The visit of a Dutch abortion ship to Ireland generated more interest abroad than it did in Ireland.

The day the boat arrived, June 14, the country was crawling with news teams from Holland, Germany, Britain, America and Canada.

What in the world were they expecting? Violence? Mass protests? Outbreaks of fanatical pro-life lunacy? When such high drama failed to materialize, the coverage became the event.

By lunchtime the next day there were still dozens of reporters, cameramen and photographers crowded around the dock. By this stage the women on the ship claimed to have received bomb threats. The upshot? A police boat was patrolling the river nearby and police were checking cars approaching the ship by road. This did make for good TV even if it was out of all proportion to the scale of the threat.

This morsel aside, the foreign crews were clearly starved of good material. They would speak to anyone, simply anyone, who would provide them with something to send back home and justify the trip. If ever someone wanted to grab the attention of the world's media this would have been their chance. The moment was seized by the Pro-Life Campaign, which presented the foreign journalists and networks with attractive and articulate young women who calmly ridiculed the abortion ship and set out their pro-life arguments reasonably and well.

Not all of the networks were happy with this. The women just didn't fit in with the pro-life stereotype. One crew from Canada asked the Pro-Life Campaign if they could recommend someone who was more “passionate” (read fanatical) than the pro-lifers they were being presented with. They also said they would rather a man than a woman. One wonders why?

It's impossible to know how many of the foreign networks ran the interviews, but, if they did, then paradoxically the abortion ship may have done the pro-life cause abroad, if not in Ireland, more good than harm.

How often do Dutch or German people get to see the pro-life argument articulated by attractive, modern young women? In those countries the pro-life argument has been reduced to a straw man, one that's easy to demolish.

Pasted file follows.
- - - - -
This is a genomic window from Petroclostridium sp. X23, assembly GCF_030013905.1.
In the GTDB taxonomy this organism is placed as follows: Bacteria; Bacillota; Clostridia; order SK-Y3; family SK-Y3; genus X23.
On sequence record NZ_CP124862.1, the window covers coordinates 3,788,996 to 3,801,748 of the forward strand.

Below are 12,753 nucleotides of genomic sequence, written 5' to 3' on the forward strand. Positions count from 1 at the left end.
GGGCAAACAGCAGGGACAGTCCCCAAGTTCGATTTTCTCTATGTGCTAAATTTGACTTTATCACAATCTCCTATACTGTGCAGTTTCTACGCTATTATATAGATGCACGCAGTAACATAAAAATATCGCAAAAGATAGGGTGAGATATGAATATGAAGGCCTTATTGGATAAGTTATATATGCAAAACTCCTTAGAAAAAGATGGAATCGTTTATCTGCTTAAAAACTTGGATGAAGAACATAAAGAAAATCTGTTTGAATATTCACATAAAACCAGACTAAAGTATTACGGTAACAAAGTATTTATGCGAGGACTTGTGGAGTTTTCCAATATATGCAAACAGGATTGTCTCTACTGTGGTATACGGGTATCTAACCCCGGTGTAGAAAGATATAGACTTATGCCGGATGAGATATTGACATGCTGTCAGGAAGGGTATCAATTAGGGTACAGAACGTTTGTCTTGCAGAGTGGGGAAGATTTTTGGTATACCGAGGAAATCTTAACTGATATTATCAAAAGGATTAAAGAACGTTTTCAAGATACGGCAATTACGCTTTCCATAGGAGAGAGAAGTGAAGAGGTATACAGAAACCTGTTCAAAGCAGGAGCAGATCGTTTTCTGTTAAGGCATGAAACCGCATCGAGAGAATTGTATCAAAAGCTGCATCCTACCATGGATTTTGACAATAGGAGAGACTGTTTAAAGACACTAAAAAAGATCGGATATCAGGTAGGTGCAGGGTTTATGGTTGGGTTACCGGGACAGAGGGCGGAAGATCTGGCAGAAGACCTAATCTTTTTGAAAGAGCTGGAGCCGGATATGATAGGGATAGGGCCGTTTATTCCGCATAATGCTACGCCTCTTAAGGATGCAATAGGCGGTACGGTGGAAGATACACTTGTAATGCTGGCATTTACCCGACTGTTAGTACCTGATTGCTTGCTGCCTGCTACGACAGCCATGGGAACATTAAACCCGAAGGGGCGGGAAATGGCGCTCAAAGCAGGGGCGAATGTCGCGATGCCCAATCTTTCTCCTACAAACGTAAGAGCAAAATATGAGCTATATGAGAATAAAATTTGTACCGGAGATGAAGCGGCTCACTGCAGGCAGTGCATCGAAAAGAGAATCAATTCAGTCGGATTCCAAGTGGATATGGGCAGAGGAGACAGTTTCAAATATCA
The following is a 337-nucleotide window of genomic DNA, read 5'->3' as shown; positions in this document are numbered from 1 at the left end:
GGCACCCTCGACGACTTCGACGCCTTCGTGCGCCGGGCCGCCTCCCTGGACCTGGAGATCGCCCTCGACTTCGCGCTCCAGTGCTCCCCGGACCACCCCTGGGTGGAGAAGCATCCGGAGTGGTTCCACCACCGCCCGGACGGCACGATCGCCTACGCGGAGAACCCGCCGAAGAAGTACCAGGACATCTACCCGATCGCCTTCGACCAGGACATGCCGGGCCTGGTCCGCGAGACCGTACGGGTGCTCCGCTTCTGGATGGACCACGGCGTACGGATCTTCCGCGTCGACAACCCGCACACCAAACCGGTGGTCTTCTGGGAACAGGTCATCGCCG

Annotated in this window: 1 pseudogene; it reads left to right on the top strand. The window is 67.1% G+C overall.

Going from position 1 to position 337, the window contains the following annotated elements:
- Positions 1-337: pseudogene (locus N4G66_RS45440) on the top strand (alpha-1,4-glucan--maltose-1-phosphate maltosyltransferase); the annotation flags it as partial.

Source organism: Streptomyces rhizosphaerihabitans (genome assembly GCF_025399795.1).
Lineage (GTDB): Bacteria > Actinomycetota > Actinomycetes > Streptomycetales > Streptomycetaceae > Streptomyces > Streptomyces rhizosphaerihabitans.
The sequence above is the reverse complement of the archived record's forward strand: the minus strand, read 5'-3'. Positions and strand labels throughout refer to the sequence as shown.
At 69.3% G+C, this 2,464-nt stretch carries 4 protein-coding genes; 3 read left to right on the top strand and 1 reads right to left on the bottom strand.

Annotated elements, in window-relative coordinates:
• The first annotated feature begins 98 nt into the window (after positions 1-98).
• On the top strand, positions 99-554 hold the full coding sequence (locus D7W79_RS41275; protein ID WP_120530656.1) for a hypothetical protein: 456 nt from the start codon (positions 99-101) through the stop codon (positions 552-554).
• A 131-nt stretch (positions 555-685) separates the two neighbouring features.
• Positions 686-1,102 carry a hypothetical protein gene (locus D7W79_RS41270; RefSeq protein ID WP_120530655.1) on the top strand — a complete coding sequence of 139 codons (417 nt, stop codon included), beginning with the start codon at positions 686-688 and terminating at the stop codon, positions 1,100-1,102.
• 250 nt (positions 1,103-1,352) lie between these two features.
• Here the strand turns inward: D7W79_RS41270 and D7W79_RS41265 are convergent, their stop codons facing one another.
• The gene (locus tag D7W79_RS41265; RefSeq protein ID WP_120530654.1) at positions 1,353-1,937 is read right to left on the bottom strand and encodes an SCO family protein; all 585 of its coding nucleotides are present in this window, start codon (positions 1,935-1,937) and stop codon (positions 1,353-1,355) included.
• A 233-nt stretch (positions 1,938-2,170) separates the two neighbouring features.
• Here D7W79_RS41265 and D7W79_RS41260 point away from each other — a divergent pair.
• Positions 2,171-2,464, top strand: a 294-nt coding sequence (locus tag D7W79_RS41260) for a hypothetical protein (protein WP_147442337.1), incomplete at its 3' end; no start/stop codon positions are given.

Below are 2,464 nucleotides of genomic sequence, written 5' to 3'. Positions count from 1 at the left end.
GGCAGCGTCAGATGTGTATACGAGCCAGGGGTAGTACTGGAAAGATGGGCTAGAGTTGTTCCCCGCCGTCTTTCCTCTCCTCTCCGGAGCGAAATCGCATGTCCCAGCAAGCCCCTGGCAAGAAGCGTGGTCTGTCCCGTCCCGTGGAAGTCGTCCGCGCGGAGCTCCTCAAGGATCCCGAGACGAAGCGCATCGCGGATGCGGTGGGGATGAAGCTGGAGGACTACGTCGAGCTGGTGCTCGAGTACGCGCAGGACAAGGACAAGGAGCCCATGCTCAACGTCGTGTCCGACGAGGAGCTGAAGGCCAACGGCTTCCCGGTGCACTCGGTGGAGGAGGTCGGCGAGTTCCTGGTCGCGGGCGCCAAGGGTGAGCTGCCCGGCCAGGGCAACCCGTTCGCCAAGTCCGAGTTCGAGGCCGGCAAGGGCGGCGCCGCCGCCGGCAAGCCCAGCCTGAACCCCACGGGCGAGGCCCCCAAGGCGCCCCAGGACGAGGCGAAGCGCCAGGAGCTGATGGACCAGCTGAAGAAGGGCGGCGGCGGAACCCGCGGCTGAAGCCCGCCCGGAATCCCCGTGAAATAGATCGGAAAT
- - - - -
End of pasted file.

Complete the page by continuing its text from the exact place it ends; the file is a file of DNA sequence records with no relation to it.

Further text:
In coming to Ireland and attracting all those foreign reporters, the abortion ship inadvertently allowed Irish pro-lifers into the living rooms of their countries — countries where the culture of death is almost unchallenged. God really does write straight with crooked lines.

At home it's hard to know whether the abortion ship also did more good than harm. It did attract some attention, and it was discussed on radio programs. Yet it met with almost no political response. None of our politicians seemed terribly worried that a Dutch ship intended to dock in Irish ports, take Irish women out to international waters, abort their unborn children and then drop them back home again in time for supper.

That does show a change in attitudes toward abortion in Ireland. The fact that we were so calm about it probably further illustrates the change. One presumes that, had a ship arrived promising to kill newborns if their mothers so wished, there would have been rather more fuss.

The Dutch-based Women on Waves is the organization behind the abortion ship. Its ostensible purpose is to protect women from unsafe abortions — presumably meaning “back-alley” abortions — in countries where abortion is against the law.

However, since no Irish women die as a result of the ban on abortion in this country (direct abortion is never needed to save a woman's life), the boat was entirely superfluous to requirements even on its own terms.

In addition, what woman was ever going to run the media gauntlet in order to sail 12 miles from shore, board the ship with the world looking on and have an abortion performed in a sterile steel container on the deck?

In fact, what organization claiming to be concerned about the welfare of women would want to perform an abortion under such conditions? The ship's “operating room” is entirely dehumanizing.

There was never going to be an abortion performed on this ship. Quite apart from anything else, it lacks the license to do so under Dutch law. It was in Ireland purely in order to attract publicity and advance the abortion cause. In my opinion it backfired. Articulate pro-lifers had a chance to make their case in countries where a decent pro-life argument is rarely heard.

By the second day of its stay, even the international media had grown impatient. They decided they had been brought to Ireland under false pretenses.

Since there never was going to be an abortion, there were never going to be the protests they anticipated. Hence there was not much of a story to cover.

If there is one sure way to annoy a journalist, it is to drag him half way across the world and then deprive him of his story. In doing so, Women on Waves have hopefully ensured that they will never again attract the sort of publicity that they did on this occasion.

That's a pleasurable thought on one level. But, on another, strangely, it is unfortunate, since Women on Waves gave their pro-lifers adversaries such a gilt-edged opportunity to put their case to the world. A bit more of that and a real dent could be put in the culture of death.

David Quinn is editor of The Irish Catholic in Dublin.